Four months ago I’m not sure I could point out Slovenia on a map. I already had plans to be in Venice, so when I met Boštjan in September while he was surfing my friend’s couch outside of New York, it wasn’t too far-fetched to add a few extra days in Slovenia and see a country I might otherwise never get to know.
Nova Gorica is a small town by New York standards, though one of the biggest cities in the country. It’s nestled up against Italy to the west, a fact that seems to really bother the residents I spoke to. It was in Nova Gorica that I learned the most about the history and culture of a country, probably much more than the other places I visited combined.
Boštjan and I took trips to Ljubljana (the capital) and the largest cave system in all of Slovenia, the Postojna Caves. They aren’t kidding around. Postojna has 20 kilometers of caves. We didn’t quite get to go spelunking, but this place is nonetheless worth spending some time. Dark caves and cell phones don’t really translate into blog-worthy photos but, well, you get the idea.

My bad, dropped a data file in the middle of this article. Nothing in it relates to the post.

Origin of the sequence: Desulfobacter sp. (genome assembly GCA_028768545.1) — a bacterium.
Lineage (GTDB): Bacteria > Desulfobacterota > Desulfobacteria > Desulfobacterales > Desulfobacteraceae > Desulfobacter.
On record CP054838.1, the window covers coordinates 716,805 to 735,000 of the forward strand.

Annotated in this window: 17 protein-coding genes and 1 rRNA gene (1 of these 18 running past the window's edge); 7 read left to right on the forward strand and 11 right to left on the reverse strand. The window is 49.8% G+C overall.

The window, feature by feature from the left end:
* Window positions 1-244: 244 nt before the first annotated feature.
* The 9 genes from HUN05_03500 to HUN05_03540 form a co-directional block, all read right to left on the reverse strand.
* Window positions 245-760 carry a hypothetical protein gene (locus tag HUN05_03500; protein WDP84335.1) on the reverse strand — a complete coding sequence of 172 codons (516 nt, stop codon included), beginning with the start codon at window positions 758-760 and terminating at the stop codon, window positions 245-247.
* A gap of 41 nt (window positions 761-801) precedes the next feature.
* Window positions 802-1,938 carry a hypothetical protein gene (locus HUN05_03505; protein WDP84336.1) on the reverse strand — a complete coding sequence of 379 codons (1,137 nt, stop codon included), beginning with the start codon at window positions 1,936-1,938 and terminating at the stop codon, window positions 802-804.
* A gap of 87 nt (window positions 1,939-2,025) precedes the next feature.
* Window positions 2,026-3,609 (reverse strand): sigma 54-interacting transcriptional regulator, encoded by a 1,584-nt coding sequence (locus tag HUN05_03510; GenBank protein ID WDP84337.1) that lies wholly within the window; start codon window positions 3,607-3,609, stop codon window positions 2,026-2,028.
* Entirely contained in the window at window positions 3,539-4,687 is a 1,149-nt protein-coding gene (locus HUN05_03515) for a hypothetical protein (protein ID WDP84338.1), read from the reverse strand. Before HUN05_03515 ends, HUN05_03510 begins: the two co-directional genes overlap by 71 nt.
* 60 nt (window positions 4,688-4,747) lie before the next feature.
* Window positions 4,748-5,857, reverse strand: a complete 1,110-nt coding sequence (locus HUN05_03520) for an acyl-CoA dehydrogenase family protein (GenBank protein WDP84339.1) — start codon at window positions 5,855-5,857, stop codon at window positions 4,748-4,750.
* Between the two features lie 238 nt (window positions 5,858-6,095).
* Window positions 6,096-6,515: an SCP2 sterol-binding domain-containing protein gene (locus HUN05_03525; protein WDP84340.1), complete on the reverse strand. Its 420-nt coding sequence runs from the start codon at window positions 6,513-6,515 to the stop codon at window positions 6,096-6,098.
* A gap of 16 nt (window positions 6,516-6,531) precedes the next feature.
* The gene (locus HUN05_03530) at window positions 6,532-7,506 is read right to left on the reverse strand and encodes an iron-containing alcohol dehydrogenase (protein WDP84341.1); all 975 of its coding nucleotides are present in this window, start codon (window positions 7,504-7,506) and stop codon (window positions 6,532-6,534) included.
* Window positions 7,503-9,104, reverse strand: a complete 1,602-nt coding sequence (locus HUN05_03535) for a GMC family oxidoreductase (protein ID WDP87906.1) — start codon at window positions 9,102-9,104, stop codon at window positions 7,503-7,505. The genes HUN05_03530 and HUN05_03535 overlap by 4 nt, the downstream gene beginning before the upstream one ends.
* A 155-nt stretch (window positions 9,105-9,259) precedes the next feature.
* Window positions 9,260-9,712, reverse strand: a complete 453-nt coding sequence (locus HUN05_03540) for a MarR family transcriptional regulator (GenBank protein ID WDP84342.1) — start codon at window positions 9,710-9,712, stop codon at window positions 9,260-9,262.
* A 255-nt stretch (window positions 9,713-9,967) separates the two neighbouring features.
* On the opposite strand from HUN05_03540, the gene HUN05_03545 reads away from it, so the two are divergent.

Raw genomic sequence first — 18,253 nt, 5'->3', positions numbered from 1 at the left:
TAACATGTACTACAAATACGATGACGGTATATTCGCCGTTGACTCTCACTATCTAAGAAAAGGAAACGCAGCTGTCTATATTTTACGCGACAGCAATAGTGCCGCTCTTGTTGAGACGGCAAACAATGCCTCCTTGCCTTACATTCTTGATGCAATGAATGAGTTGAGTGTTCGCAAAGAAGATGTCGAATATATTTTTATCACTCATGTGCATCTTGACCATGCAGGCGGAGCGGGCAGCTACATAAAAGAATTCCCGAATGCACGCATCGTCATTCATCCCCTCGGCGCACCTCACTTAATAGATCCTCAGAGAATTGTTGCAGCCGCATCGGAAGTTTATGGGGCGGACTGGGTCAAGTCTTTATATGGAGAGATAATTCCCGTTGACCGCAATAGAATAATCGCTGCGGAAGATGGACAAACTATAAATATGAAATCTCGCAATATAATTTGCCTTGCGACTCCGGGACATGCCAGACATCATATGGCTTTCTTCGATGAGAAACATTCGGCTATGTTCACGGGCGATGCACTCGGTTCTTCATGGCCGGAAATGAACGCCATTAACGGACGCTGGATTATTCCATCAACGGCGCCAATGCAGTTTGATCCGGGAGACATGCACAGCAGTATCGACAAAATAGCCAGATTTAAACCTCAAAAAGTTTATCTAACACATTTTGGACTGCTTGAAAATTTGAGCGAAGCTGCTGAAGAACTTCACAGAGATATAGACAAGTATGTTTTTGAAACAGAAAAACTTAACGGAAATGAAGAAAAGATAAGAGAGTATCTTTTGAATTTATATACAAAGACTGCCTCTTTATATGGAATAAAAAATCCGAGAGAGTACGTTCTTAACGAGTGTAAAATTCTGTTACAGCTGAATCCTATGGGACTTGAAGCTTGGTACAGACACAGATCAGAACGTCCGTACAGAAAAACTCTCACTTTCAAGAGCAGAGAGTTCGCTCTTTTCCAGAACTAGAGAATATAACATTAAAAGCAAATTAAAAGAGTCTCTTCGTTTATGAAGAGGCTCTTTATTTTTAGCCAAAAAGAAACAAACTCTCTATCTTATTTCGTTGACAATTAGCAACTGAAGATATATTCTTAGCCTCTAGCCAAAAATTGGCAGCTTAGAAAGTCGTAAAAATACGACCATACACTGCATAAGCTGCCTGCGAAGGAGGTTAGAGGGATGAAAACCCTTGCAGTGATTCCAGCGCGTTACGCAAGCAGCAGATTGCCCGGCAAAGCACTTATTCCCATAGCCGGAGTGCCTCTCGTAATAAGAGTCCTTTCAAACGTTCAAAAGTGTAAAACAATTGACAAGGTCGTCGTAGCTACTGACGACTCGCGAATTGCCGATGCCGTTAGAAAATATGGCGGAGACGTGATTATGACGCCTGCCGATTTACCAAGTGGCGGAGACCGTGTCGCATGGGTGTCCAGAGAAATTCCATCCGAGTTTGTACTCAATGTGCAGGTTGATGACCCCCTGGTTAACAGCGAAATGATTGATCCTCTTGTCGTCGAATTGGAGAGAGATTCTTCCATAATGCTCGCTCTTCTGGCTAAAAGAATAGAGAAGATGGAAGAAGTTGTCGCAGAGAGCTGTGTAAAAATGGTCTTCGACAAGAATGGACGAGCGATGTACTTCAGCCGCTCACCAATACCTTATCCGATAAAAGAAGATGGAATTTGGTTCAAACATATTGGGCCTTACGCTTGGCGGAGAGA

Ljubljana felt much like a modern Bratislava. A castle on the hill and a river running below it. Ljubljana is another city where it isn’t necessary to sight-see, it’s best experienced with a leisurely stroll, even better with a Slovene boy himself. The Christmas markets were still up and running so we grabbed some food, I ODed on vin brûlée, and we watched the sun go down and the lights come on.
The biggest thing going for Slovenia though is clearly it’s outdoors. We spent an entire day driving around the Soča Valley with the stunningly bluish-green Soča River in sight from practically any point on the road. To see a river this color in a nearly land-locked country feels strange. The water looks like it’s from any Caribbean beach, and it’s easy to picture all the swimming, kayaking, and rafting activities that take place in it during the Summer months. The entire valley is peppered with small villages, each one with it’s own quaint little shops, unique look-out points, and maybe a wooden bridge or two. I’ve never been to Vermont, but I couldn’t help but think the two are very similar: a skiers paradise in winter, and a lush, green, mountainous beauty when it’s warm.
I have so much to thank Bostjan for, especially with all the driving and taking me to the airport and such. The time I got to spend with Boštjan’s friends and family made me feel really lucky, and I learned so much about Slovenia that I definitely wouldn’t have ever known. It made for a New Year’s I’ll remember for a long time, although…. the embarrassing dance with his dad is one part I wouldn’t mind to forget. ;)